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Industry

October 27, 2014

No more blurred lines

It has always been a debate among café owners as to at what point a restaurant becomes a café. We liked to use the scenario that once the white tablecloth comes out, the business becomes a restaurant.

We now know that this is no longer the case, as the two have merged into what I would now call the super café.

This new look business offers exceptional coffee service and in turn, has to offer unique food offerings and great customer relations. If I go into one of these new emerging café businesses and ask for a single estate espresso, I want it backed up with a great meal like pork and duck rillettes or a goat ragu with a cob of warm sourdough. No more bacon and egg rolls for breakfast, when I can now get an eggs benedict filled baguette with maple bacon and lime hollandaise.

For café owners, it has come down to customer expectations and the fight to stay in that top one percent of the hit list of Australia’s best cafés. With an industry of over thirty thousand cafés nationally, the competition is tough. What we are seeing of late is restaurant chefs moving into café service. Firstly, they can make more money, with 20% profit margins versus 8% in a restaurant. And secondly, they work better hours (all day work), and city CBD cafés have weekends off. The third reason is that they can be more experimental and inventive, as the rules are much more relaxed in café world. We are now seeing chefs combining many nations on the plate, as well as better quality cuts of meat, fish and poultry.

The Australian coffee consumption is now at 13 billion dollars a year, with over 3 billion cups of coffee sold in the café and other foodservice sectors. Our research shows most people are wanting more from their local café, and food is becoming the next hero after good coffee service.

Café owners like Nolan Hirte of Proud Mary Café in Melbourne’s Collingwood know the importance of keeping up the image of using quality food as the completion factor in the full café service. Nolan and his team enjoy the fact that every available seat is full from opening to closing, because of the quality of covering all facets of the café business, from award winning coffee to accolades as one of Australia’s best café food locations. Nolan employs passionate chefs who fully understand flavours and food trends, just as he would employ a professional barista or coffee roaster. Cafés have traditionally only employed cooks, or the owners have dabbled themselves.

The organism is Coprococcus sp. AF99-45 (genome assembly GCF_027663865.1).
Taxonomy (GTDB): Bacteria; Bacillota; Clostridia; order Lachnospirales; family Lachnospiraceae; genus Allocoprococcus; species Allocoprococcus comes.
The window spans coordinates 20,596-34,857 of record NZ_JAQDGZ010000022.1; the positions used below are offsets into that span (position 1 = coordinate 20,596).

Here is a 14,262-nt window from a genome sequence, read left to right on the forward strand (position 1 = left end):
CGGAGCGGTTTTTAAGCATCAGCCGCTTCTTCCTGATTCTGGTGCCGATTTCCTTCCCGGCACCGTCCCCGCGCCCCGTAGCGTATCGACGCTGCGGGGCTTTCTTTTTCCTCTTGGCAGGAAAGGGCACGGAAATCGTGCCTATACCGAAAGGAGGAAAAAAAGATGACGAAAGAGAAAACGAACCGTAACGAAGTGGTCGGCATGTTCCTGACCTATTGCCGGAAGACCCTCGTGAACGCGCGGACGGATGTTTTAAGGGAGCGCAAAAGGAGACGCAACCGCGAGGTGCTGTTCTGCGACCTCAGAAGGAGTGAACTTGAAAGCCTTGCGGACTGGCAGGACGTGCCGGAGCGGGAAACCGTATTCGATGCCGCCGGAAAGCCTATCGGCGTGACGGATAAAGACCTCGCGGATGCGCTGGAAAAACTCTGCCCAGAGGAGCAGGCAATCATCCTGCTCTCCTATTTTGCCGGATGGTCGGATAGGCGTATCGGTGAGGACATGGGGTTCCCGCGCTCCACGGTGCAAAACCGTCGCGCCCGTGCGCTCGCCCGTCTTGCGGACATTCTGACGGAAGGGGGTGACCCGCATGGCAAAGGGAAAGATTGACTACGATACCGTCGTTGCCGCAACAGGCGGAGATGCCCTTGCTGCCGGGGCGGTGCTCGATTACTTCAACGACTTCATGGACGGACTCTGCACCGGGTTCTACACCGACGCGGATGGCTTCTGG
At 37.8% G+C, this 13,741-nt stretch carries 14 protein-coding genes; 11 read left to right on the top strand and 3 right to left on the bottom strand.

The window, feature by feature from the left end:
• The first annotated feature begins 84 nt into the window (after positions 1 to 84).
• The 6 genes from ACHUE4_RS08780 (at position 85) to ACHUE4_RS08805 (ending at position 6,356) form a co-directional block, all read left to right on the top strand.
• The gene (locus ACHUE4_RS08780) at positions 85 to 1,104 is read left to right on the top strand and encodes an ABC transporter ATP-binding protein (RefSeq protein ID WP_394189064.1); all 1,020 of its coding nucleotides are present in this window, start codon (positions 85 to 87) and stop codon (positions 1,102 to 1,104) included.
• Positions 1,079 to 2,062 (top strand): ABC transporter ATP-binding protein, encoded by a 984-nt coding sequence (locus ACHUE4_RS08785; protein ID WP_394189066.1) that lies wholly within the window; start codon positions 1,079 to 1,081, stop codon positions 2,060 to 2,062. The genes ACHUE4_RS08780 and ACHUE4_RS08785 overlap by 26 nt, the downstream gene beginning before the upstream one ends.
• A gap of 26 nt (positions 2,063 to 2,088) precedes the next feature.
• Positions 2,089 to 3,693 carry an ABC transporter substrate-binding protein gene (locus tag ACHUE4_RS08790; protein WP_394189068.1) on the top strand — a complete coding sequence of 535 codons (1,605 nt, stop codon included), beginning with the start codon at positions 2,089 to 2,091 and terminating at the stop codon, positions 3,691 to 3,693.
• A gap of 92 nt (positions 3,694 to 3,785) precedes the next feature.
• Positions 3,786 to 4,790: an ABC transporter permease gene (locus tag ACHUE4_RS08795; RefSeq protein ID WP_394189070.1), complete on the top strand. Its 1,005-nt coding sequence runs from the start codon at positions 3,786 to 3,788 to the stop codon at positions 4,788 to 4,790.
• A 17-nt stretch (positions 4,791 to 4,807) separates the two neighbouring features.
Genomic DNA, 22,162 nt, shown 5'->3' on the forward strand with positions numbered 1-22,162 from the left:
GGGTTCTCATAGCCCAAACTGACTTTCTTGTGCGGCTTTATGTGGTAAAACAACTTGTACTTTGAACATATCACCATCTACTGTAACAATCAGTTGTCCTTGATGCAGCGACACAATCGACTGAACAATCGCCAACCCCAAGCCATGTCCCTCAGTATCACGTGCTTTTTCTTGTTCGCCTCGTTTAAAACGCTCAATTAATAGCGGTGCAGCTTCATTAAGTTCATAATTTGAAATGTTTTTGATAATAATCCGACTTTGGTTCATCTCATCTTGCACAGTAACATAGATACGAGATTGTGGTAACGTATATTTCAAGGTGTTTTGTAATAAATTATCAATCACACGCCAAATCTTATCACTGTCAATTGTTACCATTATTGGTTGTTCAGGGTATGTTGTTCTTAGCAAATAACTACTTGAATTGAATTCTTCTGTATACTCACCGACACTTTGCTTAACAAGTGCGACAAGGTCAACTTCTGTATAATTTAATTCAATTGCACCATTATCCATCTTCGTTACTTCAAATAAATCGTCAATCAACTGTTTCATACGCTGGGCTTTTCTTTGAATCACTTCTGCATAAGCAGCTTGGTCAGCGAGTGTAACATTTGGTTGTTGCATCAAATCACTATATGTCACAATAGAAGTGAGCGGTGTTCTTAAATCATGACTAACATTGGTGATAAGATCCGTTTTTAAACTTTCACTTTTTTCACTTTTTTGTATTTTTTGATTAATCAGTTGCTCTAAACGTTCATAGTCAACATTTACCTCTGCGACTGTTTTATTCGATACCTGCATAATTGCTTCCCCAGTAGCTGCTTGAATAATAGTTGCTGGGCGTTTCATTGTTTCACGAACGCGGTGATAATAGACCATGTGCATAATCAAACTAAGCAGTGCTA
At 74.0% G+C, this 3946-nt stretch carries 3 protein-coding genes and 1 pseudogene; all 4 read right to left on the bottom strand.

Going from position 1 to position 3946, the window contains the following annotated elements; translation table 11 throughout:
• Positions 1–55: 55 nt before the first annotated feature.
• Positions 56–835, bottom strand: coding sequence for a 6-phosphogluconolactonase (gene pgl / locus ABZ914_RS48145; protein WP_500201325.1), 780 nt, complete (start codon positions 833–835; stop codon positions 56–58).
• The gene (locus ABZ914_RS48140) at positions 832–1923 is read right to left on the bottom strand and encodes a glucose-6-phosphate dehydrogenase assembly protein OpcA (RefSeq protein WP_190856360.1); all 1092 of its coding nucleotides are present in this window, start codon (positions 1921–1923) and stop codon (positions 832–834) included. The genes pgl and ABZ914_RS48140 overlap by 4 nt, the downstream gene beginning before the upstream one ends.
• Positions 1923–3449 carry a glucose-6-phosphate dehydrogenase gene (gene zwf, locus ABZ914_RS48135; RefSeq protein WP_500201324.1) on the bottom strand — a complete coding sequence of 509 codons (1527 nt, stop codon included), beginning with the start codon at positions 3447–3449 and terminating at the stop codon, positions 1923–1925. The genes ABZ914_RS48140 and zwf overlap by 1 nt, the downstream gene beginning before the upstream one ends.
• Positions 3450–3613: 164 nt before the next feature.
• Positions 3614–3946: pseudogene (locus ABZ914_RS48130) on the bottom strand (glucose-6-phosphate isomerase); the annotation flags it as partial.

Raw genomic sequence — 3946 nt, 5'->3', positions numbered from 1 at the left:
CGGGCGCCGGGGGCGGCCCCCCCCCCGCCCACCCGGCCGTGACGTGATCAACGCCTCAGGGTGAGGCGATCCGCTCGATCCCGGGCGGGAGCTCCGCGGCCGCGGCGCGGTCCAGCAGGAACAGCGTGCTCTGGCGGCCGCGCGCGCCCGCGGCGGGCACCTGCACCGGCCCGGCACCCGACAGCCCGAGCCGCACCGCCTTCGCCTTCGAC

The Australian café scene has changed exponentially over the last 10 years and is leading the world in many areas, like coffee and other beverage service. Australian chefs also have been known to be innovators in food techniques and have graced the world with their amazing takes on food service. Combine the two greats together – great chefs and amazing beverage service, and you will have a pretty remarkable outcome for the lucky café punter.

The other big factor as to why the café has become popular, as our latest Café Pulse survey shows, is that café service is used monthly by 81% of the population and is the most popular part of the hospitality sector. Another survey result also shows us that food is 50% of all café purchases, which has grown considerably over the last five years. Beverage and coffee was always the hero, but pressure to provide more in a café is now more evident.

We have seen the dramatic closures of some of the better restaurants in Australia, like Level Forty One, Becasse, Blancharu and recently, Celebrity Chef Manu Feildels closing his creation, Le Grand Cirque. These establishments were sadly part of the slide of fine dining towards casual dining. People have chosen to be very careful with that hard-earned dollar and are pushing their discretionary spending more towards fun style experiences like the upmarket pub bistros and the café. Many of these well known chefs who had the unpleasant experience of restaurant failure are taking up the café concept and are making a great go of it. Most business mentors will tell you that you need to fail at least once before you get it right, and it’s time now for the super café to start emerging.

We see a big future in café growth in the next 10 years, and the stronger areas are the food, tea and iced drink sectors. The industry is growing at a rapid rate, and the emphasis is still big around quality and speed of service. Coffee will remain the main drawcard for daily visits but as lifestyles get busier, so will the demand for other café services.





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